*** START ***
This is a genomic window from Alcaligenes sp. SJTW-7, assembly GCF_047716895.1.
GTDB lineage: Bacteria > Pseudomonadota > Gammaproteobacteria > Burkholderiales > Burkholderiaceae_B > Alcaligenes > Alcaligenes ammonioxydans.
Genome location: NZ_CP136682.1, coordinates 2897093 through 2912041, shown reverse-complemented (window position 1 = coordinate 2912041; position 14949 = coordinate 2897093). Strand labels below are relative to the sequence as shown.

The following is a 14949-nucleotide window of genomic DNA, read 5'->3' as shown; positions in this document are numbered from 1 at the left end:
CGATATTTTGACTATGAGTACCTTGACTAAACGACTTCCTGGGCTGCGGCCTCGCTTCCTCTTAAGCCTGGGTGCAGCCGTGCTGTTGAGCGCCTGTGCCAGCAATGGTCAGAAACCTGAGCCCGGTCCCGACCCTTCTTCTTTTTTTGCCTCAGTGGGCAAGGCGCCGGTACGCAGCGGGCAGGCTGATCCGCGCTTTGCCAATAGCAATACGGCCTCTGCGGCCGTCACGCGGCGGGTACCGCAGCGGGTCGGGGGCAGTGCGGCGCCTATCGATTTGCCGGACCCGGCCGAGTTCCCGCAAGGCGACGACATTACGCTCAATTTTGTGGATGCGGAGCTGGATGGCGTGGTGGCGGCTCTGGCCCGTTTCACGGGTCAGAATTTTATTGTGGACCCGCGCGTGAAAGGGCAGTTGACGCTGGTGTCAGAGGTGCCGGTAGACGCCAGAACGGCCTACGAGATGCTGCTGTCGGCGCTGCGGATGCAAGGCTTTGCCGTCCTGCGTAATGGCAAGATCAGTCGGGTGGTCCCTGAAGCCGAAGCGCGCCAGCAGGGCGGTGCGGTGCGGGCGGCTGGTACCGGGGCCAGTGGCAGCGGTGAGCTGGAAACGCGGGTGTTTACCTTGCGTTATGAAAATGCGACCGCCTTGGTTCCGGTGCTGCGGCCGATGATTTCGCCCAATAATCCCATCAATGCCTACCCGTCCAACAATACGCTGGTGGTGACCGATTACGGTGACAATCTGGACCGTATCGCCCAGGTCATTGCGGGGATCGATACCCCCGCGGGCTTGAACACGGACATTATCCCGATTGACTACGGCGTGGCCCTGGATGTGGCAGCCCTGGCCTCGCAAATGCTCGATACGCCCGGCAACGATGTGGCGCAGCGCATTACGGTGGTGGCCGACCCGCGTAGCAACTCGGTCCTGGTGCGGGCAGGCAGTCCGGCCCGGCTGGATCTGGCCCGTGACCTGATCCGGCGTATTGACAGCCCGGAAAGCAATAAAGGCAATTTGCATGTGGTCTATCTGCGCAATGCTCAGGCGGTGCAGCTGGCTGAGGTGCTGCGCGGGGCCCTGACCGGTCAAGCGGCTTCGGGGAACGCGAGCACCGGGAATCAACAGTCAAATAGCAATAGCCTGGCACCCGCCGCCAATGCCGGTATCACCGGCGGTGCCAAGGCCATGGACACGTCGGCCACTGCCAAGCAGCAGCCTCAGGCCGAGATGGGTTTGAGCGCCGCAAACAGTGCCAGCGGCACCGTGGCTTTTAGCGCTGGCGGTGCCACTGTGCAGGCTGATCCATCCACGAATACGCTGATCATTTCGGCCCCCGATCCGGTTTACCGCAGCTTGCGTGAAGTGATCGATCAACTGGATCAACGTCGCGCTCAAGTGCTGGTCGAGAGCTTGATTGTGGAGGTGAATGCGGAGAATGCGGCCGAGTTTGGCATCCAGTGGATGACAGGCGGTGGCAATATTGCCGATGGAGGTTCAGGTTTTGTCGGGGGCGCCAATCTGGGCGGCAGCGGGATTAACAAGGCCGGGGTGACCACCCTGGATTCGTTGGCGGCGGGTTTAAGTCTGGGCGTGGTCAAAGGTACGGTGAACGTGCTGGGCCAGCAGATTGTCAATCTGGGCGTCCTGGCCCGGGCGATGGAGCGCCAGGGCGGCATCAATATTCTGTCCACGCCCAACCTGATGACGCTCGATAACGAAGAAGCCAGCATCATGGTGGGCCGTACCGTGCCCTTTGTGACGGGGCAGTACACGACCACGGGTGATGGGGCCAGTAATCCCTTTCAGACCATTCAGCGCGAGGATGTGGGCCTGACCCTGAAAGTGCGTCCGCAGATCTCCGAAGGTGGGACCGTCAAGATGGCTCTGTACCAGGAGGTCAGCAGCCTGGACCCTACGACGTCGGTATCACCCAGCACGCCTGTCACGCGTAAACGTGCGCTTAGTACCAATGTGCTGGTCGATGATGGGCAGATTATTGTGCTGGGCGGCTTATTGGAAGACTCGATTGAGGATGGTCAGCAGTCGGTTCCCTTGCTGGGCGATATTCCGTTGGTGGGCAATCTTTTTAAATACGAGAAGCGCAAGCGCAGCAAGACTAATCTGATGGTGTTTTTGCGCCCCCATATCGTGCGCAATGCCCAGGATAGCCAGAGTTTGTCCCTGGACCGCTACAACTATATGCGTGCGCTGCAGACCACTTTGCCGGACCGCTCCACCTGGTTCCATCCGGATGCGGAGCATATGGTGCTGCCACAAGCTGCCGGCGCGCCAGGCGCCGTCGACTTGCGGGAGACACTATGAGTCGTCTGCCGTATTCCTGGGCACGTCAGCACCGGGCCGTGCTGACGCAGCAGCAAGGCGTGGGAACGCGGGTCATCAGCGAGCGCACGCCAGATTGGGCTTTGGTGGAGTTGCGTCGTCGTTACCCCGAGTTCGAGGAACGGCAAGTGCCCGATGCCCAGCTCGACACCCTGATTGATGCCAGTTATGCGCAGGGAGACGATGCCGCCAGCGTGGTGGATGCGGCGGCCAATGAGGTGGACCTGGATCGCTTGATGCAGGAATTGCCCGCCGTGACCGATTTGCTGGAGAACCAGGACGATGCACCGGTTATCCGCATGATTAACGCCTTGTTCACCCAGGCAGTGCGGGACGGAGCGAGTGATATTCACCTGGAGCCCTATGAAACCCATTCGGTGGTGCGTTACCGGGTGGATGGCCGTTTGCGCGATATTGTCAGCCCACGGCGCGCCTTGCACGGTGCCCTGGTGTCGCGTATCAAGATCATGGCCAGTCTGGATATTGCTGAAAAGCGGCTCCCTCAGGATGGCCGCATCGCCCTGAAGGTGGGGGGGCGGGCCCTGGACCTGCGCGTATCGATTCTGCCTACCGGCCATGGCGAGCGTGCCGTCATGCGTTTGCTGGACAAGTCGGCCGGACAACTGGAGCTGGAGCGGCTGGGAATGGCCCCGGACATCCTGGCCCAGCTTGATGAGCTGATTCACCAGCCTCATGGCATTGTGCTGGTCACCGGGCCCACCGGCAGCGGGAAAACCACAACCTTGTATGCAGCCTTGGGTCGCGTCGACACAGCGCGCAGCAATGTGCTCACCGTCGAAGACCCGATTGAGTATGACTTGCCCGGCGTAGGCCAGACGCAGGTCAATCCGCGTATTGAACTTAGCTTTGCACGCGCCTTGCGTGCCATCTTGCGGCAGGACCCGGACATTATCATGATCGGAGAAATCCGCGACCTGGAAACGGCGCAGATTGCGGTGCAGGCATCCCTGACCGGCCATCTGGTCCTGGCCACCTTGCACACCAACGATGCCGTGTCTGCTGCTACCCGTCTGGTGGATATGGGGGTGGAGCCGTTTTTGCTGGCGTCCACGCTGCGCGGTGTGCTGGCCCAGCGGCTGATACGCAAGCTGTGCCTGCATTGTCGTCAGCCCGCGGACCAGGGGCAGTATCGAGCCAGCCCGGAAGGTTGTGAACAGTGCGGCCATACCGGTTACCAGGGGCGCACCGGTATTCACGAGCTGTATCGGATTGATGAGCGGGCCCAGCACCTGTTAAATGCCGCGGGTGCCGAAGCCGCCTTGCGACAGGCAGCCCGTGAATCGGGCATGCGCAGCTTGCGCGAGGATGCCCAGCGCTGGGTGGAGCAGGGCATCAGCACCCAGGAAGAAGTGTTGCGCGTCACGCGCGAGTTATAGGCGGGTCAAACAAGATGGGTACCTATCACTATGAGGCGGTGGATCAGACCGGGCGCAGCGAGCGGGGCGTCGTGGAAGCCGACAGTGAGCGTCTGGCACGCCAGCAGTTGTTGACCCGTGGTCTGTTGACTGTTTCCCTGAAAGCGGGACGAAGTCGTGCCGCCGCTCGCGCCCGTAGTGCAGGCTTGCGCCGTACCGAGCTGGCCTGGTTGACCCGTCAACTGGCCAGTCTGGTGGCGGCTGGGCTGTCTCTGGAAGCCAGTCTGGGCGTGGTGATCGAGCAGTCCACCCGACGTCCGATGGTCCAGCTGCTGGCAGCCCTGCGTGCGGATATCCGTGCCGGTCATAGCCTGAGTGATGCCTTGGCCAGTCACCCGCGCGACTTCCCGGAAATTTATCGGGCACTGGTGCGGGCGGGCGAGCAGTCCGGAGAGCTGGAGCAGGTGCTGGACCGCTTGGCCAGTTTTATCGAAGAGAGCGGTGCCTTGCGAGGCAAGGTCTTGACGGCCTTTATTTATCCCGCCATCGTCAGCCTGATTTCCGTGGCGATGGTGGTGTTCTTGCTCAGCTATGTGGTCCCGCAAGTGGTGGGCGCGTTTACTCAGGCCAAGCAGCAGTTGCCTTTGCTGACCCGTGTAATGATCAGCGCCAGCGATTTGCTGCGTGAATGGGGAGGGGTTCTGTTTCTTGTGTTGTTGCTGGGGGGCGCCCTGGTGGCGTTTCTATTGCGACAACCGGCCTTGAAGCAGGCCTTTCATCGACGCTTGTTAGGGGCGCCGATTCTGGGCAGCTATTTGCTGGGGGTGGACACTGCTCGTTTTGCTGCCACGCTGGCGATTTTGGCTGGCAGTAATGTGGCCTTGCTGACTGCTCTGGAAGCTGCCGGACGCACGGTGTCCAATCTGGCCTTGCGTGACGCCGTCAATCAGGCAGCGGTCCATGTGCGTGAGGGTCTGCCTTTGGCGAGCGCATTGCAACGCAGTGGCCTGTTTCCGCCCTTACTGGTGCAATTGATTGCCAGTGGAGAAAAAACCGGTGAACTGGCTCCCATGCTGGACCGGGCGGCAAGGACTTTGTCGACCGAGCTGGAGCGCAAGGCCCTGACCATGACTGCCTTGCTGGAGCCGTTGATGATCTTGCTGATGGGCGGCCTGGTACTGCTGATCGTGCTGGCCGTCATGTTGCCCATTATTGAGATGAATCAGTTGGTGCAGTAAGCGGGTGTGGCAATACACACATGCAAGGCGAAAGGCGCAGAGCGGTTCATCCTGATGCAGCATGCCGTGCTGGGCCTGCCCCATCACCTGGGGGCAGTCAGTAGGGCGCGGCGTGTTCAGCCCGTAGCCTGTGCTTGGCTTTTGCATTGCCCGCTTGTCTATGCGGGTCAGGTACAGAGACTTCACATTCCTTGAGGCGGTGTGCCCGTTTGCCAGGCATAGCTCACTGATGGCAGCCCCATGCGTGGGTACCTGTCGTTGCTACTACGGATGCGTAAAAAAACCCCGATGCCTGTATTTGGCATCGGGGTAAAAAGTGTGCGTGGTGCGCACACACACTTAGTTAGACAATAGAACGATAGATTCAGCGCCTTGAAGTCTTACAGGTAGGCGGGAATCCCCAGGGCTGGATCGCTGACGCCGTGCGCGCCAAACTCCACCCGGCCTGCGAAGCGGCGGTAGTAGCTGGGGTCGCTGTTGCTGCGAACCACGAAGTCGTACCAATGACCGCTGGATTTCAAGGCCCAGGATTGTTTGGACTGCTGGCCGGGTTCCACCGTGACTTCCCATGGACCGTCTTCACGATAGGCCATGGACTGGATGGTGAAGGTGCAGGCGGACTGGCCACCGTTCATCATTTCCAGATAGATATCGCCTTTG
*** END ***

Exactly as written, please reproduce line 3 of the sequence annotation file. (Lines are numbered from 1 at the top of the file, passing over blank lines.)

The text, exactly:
Genome location: NZ_CP136682.1, coordinates 2897093 through 2912041, shown reverse-complemented (window position 1 = coordinate 2912041; position 14949 = coordinate 2897093). Strand labels below are relative to the sequence as shown.